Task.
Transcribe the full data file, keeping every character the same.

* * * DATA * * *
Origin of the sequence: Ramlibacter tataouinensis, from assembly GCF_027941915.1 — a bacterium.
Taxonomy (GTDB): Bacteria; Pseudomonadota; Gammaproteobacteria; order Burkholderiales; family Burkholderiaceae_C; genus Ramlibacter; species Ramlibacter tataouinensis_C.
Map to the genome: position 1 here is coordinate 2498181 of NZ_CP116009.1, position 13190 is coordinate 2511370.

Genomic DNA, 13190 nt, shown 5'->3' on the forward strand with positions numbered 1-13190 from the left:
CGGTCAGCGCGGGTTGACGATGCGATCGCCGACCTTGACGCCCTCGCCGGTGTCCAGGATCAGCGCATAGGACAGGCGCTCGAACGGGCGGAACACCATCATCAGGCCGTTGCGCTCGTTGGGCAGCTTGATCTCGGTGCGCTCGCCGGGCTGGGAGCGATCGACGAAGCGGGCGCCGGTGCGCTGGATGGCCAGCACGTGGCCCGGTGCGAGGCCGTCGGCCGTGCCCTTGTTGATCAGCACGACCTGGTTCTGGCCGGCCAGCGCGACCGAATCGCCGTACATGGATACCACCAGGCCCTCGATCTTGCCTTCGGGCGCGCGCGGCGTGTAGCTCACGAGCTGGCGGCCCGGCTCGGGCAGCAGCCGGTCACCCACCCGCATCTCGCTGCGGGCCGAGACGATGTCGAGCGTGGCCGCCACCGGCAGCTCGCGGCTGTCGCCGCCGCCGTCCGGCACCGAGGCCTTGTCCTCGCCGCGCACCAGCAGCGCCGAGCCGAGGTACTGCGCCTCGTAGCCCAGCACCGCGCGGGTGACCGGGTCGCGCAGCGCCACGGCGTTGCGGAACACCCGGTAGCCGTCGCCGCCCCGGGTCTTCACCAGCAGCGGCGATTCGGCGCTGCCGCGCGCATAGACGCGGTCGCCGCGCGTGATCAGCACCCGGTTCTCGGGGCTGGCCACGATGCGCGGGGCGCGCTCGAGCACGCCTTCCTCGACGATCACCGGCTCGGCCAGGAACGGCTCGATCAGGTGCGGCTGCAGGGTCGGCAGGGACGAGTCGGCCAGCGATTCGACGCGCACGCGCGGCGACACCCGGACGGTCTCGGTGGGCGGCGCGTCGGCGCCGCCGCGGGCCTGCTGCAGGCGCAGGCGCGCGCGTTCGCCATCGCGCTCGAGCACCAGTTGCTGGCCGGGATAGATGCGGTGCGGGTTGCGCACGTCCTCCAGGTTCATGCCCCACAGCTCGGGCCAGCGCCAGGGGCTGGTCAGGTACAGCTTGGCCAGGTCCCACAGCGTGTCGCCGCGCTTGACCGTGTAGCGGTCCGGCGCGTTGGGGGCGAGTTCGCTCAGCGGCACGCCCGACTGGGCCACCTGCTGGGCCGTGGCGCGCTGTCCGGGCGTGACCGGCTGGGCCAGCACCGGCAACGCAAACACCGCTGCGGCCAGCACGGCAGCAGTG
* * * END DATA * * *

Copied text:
Origin of the sequence: Ramlibacter tataouinensis, from assembly GCF_027941915.1 — a bacterium.
Taxonomy (GTDB): Bacteria; Pseudomonadota; Gammaproteobacteria; order Burkholderiales; family Burkholderiaceae_C; genus Ramlibacter; species Ramlibacter tataouinensis_C.
Map to the genome: position 1 here is coordinate 2498181 of NZ_CP116009.1, position 13190 is coordinate 2511370.

Genomic DNA, 13190 nt, shown 5'->3' on the forward strand with positions numbered 1-13190 from the left:
CGGTCAGCGCGGGTTGACGATGCGATCGCCGACCTTGACGCCCTCGCCGGTGTCCAGGATCAGCGCATAGGACAGGCGCTCGAACGGGCGGAACACCATCATCAGGCCGTTGCGCTCGTTGGGCAGCTTGATCTCGGTGCGCTCGCCGGGCTGGGAGCGATCGACGAAGCGGGCGCCGGTGCGCTGGATGGCCAGCACGTGGCCCGGTGCGAGGCCGTCGGCCGTGCCCTTGTTGATCAGCACGACCTGGTTCTGGCCGGCCAGCGCGACCGAATCGCCGTACATGGATACCACCAGGCCCTCGATCTTGCCTTCGGGCGCGCGCGGCGTGTAGCTCACGAGCTGGCGGCCCGGCTCGGGCAGCAGCCGGTCACCCACCCGCATCTCGCTGCGGGCCGAGACGATGTCGAGCGTGGCCGCCACCGGCAGCTCGCGGCTGTCGCCGCCGCCGTCCGGCACCGAGGCCTTGTCCTCGCCGCGCACCAGCAGCGCCGAGCCGAGGTACTGCGCCTCGTAGCCCAGCACCGCGCGGGTGACCGGGTCGCGCAGCGCCACGGCGTTGCGGAACACCCGGTAGCCGTCGCCGCCCCGGGTCTTCACCAGCAGCGGCGATTCGGCGCTGCCGCGCGCATAGACGCGGTCGCCGCGCGTGATCAGCACCCGGTTCTCGGGGCTGGCCACGATGCGCGGGGCGCGCTCGAGCACGCCTTCCTCGACGATCACCGGCTCGGCCAGGAACGGCTCGATCAGGTGCGGCTGCAGGGTCGGCAGGGACGAGTCGGCCAGCGATTCGACGCGCACGCGCGGCGACACCCGGACGGTCTCGGTGGGCGGCGCGTCGGCGCCGCCGCGGGCCTGCTGCAGGCGCAGGCGCGCGCGTTCGCCATCGCGCTCGAGCACCAGTTGCTGGCCGGGATAGATGCGGTGCGGGTTGCGCACGTCCTCCAGGTTCATGCCCCACAGCTCGGGCCAGCGCCAGGGGCTGGTCAGGTACAGCTTGGCCAGGTCCCACAGCGTGTCGCCGCGCTTGACCGTGTAGCGGTCCGGCGCGTTGGGGGCGAGTTCGCTCAGCGGCACGCCCGACTGGGCCACCTGCTGGGCCGTGGCGCGCTGTCCGGGCGTGACCGGCTGGGCCAGCACCGGCAACGCAAACACCGCTGCGGCCAGCACGGCAGCAGTG